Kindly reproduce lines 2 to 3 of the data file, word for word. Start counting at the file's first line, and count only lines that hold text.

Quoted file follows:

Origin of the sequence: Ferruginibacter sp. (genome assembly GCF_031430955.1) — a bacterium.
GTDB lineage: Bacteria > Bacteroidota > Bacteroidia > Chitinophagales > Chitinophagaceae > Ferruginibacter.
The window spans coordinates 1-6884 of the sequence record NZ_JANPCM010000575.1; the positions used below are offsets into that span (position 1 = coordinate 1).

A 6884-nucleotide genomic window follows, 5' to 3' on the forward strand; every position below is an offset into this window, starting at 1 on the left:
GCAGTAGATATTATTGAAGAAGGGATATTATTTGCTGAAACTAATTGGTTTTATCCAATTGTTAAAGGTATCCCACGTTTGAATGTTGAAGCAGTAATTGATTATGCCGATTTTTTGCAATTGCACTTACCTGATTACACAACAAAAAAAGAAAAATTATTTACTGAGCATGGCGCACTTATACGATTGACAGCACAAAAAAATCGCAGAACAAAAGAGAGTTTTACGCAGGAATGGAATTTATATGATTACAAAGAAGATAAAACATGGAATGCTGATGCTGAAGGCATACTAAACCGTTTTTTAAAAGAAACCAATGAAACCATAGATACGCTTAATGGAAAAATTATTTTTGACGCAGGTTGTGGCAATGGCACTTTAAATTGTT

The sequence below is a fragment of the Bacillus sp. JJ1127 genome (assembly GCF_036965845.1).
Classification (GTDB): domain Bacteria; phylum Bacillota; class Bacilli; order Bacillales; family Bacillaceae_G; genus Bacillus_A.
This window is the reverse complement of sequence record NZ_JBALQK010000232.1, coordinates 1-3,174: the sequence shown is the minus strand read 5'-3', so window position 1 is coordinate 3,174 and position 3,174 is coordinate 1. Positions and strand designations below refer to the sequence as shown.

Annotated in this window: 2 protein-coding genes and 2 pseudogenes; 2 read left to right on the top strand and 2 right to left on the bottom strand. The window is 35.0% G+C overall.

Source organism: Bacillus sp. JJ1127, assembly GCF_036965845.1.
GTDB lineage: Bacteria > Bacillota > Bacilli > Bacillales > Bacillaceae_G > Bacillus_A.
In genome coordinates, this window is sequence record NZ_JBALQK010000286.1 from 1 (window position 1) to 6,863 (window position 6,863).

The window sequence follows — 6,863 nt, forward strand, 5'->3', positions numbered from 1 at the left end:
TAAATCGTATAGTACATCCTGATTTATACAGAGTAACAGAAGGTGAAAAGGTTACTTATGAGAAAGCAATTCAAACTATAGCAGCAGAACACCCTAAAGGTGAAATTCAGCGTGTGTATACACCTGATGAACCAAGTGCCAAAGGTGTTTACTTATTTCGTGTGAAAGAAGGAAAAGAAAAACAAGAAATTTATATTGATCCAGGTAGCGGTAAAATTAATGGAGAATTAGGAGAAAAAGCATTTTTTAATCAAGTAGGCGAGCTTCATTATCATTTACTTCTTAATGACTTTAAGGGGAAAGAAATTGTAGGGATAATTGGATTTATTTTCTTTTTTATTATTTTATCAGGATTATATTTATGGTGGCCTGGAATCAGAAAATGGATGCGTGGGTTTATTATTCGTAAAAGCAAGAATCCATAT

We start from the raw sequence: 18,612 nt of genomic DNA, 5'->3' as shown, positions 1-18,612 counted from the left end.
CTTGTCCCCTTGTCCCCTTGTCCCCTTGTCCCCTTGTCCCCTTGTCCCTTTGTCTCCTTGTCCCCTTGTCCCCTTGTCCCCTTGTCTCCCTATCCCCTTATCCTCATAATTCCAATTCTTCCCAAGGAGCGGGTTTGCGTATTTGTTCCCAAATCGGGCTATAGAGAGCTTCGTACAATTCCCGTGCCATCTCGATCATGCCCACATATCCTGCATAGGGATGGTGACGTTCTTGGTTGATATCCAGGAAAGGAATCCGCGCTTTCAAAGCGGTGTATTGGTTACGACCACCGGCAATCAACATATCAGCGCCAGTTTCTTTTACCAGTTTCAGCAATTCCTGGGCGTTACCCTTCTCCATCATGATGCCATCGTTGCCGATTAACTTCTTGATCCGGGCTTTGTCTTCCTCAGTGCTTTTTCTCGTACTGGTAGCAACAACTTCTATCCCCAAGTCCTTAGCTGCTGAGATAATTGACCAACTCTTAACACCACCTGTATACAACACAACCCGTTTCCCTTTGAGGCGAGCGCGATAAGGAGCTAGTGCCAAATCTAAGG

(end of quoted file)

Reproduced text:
GTDB lineage: Bacteria > Bacteroidota > Bacteroidia > Chitinophagales > Chitinophagaceae > Ferruginibacter.
The window spans coordinates 1-6884 of the sequence record NZ_JANPCM010000575.1; the positions used below are offsets into that span (position 1 = coordinate 1).